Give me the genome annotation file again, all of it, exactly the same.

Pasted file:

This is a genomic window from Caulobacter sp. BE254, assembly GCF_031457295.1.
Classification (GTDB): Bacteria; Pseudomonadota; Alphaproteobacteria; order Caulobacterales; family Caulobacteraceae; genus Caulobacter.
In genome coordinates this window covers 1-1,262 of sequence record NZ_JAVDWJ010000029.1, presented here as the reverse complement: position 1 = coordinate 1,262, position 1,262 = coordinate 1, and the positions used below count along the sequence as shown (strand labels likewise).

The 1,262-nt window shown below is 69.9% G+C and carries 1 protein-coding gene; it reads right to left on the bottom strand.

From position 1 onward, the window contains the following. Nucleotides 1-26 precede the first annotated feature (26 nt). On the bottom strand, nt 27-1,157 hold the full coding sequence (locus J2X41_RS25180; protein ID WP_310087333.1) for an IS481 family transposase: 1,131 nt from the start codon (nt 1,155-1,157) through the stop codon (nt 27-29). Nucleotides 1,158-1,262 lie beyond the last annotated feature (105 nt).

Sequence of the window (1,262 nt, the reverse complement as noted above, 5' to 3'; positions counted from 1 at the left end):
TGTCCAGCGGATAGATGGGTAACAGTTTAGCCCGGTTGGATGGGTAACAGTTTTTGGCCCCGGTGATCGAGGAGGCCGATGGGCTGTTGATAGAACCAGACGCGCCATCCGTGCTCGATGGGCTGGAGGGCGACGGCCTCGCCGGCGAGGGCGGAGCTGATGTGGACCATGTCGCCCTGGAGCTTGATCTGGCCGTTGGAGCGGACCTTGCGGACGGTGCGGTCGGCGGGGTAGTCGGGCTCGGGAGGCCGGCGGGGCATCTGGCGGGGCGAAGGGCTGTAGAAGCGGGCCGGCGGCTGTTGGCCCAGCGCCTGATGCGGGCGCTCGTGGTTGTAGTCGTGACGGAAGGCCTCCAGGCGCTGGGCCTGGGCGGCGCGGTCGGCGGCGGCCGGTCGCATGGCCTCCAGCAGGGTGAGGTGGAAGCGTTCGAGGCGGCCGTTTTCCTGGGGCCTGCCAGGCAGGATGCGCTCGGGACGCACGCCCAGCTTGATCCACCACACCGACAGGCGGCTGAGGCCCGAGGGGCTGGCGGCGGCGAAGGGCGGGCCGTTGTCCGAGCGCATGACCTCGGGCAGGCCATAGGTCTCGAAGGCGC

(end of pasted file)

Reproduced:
This is a genomic window from Caulobacter sp. BE254, assembly GCF_031457295.1.
Classification (GTDB): Bacteria; Pseudomonadota; Alphaproteobacteria; order Caulobacterales; family Caulobacteraceae; genus Caulobacter.
In genome coordinates this window covers 1-1,262 of sequence record NZ_JAVDWJ010000029.1, presented here as the reverse complement: position 1 = coordinate 1,262, position 1,262 = coordinate 1, and the positions used below count along the sequence as shown (strand labels likewise).

The 1,262-nt window shown below is 69.9% G+C and carries 1 protein-coding gene; it reads right to left on the bottom strand.

From position 1 onward, the window contains the following. Nucleotides 1-26 precede the first annotated feature (26 nt). On the bottom strand, nt 27-1,157 hold the full coding sequence (locus J2X41_RS25180; protein ID WP_310087333.1) for an IS481 family transposase: 1,131 nt from the start codon (nt 1,155-1,157) through the stop codon (nt 27-29). Nucleotides 1,158-1,262 lie beyond the last annotated feature (105 nt).

Sequence of the window (1,262 nt, the reverse complement as noted above, 5' to 3'; positions counted from 1 at the left end):
TGTCCAGCGGATAGATGGGTAACAGTTTAGCCCGGTTGGATGGGTAACAGTTTTTGGCCCCGGTGATCGAGGAGGCCGATGGGCTGTTGATAGAACCAGACGCGCCATCCGTGCTCGATGGGCTGGAGGGCGACGGCCTCGCCGGCGAGGGCGGAGCTGATGTGGACCATGTCGCCCTGGAGCTTGATCTGGCCGTTGGAGCGGACCTTGCGGACGGTGCGGTCGGCGGGGTAGTCGGGCTCGGGAGGCCGGCGGGGCATCTGGCGGGGCGAAGGGCTGTAGAAGCGGGCCGGCGGCTGTTGGCCCAGCGCCTGATGCGGGCGCTCGTGGTTGTAGTCGTGACGGAAGGCCTCCAGGCGCTGGGCCTGGGCGGCGCGGTCGGCGGCGGCCGGTCGCATGGCCTCCAGCAGGGTGAGGTGGAAGCGTTCGAGGCGGCCGTTTTCCTGGGGCCTGCCAGGCAGGATGCGCTCGGGACGCACGCCCAGCTTGATCCACCACACCGACAGGCGGCTGAGGCCCGAGGGGCTGGCGGCGGCGAAGGGCGGGCCGTTGTCCGAGCGCATGACCTCGGGCAGGCCATAGGTCTCGAAGGCGC